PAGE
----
September 20th, 2021

Empowerment celebration acknowledges leaders among Blackfoot women


By Tim Kalinowski on July 27, 2021.

Herald photo by Tim Kalinowski The women of the Stand Up Headdress Society perform a dance of empowerment and blessing to conclude the Blackfoot Women's Empowerment Celebration at the Coast Hotel on Monday.

LETHBRIDGE HERALDtkalinowski@lethbridgeherald.com

A Blackfoot women’s empowerment celebration held at the Coast Hotel on Monday highlighted three years of consultation with Blackfoot women in Lethbridge, Calgary, Piikani, Siksika and Kainai to identify common problems and needs, and to strategize on solutions to help address those problems.
The work was done by the Indigenous Women’s Council of the Opokaa’sin Early Intervention Society thanks to a $350,000 grant from the federal government. It included a community needs assessment study, and helped fund a pilot project with the Paahtomasikimi Cultural Centre in Waterton to bring greater awareness and marketing power to Blackfoot women artisans in the region through the construction of a website and online gallery. Another project funded by the grant was the Red Women Talks.
Tanya Pace-Crosschild, director of the Opokaa’sin Early Intervention Society, said some important learnings came out of the needs assessment process.
“The most important thing we are going to take from this project is the power that we as Blackfoot women have in our communities as changemakers,” she said. “Those changemakers and those leaders are grassroots leaders that are already doing a lot of the work in the community.
“I think by taking a strength-based approach to this, and looking at the strength inside the communities, and nurturing, supporting and mentoring, those women who are already doing the hard work in the communities a lot of times these women do not get recognized for the work they do.”
Pace-Crosschild said the needs assessment was a real eye-opening experience for committee members, and revealed the importance of relationships to the success of Blackfoot women in everyday life.
“We talk about going from economic security to prosperity, and a lot of it people think is about money,” she explained. “But really in Indigenous communities, in our communities, it is all about relationships, and how we cultivate those relationships for future generations.”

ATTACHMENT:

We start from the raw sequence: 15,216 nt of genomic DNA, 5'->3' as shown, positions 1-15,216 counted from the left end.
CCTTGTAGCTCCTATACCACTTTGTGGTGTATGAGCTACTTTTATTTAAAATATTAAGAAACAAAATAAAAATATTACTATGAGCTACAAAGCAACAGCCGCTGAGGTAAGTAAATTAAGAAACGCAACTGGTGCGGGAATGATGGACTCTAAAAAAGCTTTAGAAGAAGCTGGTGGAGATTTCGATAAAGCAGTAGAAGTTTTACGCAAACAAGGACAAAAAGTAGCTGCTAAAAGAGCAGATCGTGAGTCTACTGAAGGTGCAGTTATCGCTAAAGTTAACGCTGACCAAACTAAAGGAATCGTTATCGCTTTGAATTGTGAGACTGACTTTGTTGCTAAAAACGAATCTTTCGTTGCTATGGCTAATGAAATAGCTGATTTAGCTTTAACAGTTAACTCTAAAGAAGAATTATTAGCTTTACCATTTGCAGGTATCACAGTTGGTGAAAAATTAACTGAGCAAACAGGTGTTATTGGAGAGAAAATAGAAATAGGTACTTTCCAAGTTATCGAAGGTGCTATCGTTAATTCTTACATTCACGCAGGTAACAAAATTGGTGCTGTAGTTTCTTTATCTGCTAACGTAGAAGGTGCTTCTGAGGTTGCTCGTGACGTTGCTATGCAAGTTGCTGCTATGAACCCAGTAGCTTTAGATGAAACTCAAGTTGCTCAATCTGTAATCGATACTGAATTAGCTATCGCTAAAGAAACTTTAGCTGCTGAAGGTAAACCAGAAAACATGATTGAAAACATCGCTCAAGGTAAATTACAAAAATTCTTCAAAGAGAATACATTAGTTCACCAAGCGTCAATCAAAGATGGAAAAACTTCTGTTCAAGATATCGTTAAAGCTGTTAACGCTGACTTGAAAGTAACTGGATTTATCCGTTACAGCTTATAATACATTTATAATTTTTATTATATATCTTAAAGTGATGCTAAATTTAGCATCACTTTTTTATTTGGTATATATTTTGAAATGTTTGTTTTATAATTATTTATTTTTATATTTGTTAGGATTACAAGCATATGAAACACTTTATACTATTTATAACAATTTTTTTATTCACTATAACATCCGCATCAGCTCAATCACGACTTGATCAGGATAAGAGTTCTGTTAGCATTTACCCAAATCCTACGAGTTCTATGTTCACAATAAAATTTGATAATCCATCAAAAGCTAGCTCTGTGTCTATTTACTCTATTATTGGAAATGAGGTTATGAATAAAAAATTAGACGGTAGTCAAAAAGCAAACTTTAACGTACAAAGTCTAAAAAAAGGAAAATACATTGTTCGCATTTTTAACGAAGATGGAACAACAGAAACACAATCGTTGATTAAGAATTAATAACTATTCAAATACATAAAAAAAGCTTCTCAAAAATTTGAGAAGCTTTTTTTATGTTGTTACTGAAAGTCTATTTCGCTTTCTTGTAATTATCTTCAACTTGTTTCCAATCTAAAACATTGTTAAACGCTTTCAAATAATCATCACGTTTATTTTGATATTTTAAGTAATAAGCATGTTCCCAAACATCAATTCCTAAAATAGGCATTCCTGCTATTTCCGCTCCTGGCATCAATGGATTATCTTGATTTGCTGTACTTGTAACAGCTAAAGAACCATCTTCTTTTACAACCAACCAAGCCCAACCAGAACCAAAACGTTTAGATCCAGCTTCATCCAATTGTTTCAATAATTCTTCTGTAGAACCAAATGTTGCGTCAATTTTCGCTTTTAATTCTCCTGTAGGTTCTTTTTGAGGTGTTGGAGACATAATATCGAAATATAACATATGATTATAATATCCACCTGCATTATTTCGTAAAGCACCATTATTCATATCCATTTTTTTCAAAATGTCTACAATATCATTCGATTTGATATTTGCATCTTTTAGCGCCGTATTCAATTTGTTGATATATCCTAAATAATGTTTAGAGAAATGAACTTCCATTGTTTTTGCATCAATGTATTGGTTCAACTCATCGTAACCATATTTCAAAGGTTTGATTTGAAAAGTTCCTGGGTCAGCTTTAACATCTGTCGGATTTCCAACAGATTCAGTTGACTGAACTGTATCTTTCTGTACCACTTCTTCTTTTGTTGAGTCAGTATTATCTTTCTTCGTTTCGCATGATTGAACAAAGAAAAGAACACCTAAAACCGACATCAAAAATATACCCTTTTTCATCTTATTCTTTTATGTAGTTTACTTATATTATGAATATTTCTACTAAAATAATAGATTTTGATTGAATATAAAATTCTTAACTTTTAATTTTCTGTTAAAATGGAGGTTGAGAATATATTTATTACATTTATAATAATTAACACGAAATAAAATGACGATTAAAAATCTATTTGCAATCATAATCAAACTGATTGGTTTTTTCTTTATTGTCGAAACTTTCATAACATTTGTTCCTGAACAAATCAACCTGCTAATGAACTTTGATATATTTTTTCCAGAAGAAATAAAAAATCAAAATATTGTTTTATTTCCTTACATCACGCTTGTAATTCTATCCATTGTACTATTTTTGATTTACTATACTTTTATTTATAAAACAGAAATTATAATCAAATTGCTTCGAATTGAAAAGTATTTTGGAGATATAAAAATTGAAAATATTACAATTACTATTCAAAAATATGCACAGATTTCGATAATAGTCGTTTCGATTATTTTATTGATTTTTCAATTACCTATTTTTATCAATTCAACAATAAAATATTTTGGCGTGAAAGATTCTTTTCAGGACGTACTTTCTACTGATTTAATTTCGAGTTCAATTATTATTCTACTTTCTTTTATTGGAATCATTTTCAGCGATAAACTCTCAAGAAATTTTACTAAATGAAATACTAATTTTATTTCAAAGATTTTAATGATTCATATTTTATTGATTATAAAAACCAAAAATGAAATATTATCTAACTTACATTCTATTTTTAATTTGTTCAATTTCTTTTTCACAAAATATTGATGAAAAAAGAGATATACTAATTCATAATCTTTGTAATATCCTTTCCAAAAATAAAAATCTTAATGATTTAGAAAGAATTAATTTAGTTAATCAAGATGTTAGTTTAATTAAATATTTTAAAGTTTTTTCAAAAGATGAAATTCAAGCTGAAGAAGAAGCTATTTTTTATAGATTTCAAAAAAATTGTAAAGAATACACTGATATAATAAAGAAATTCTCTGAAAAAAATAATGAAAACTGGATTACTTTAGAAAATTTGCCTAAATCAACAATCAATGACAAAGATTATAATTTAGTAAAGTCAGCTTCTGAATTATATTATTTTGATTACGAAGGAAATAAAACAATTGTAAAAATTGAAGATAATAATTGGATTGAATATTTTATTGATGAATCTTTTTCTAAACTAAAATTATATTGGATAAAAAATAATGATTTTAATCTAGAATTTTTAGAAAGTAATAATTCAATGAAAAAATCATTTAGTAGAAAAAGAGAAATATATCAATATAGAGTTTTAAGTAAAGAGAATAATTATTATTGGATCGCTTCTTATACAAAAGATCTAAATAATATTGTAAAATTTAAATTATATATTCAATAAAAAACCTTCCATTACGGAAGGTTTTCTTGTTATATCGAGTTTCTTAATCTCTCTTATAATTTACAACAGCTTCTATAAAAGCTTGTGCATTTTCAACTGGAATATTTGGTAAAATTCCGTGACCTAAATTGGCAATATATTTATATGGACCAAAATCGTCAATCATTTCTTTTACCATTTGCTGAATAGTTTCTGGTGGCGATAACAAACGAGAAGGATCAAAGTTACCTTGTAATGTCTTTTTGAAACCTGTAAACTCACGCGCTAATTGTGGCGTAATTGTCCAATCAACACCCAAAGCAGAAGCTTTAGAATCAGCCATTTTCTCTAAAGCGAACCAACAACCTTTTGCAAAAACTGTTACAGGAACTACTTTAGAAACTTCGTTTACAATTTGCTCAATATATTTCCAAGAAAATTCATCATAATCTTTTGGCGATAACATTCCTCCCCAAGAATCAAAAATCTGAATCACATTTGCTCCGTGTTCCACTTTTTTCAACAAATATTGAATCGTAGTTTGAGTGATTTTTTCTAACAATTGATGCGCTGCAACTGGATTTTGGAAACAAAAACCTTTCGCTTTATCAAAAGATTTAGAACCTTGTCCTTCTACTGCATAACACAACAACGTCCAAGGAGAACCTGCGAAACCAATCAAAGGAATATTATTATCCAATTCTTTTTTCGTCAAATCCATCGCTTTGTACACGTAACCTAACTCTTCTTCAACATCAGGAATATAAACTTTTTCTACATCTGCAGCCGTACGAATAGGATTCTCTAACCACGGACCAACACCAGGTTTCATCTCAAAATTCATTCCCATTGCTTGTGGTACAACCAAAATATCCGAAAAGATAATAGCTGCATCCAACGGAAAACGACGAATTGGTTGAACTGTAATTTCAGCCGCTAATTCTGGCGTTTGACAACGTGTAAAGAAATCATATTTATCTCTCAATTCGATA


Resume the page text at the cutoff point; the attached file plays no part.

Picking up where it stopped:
Pace-Crosschild hoped the report produced from the three-year study would be a catalyst for future directions of empowerment for Blackfoot women.
“It’s a catalyst to get women talking and networking,” she confirmed.
“I think we are doing our own thing in our own bubbles in our different communities. But (this) is really gathering them together. And what a wonderful time post-pandemic to come together and to really share and network.”
While the pilot projects looked at various aspects of what empowerment might mean from an Indigenous perspective, said Crystal Good Rider, the project co-ordinator for Blackfoot women’s empowerment with the Indigenous Women’s Council, it also certainly includes pathways to greater economic success and prosperity which stay true to the Blackfoot way.
“I think empowerment in a Blackfoot sense is really encouraging everyone to become their own leader for their communities,” she said. “A long time ago everyone had a role to play, whether you were a beader or a seamstress, everyone had a role to play. So I think it is really trying to empower those women and help one another learn skills that can help them make a living.”
A strong representation of that spirit of traditional empowerment presented during Monday’s celebrations were the White Buffalo Singers, a group of young women who have formed the first all girls drumming and singing group in the region.
“I feel like when we go out to perform and sing it encourages other young girls to go out there, go out of their comfort zone, to go be themselves and just do what they like and they enjoy,” said group co-founder Doricia Healy. “Going out there just shows we don’t have to hide it and we don’t have to be scared to show who we are.”
After a day of presentations and messages of women’s empowerment, the event ended with a powerful processional dance from the women of the Stand Up Headdress Society (Kaamiipoisaamiks). The dance was intended to call on the spirits of the departed Blackfoot grandmothers to give blessings for the women of today as they take on the social challenges and needs of their communities.
Follow @TimKalHerald on Twitter

Follow @TimKalHerald on Twitter

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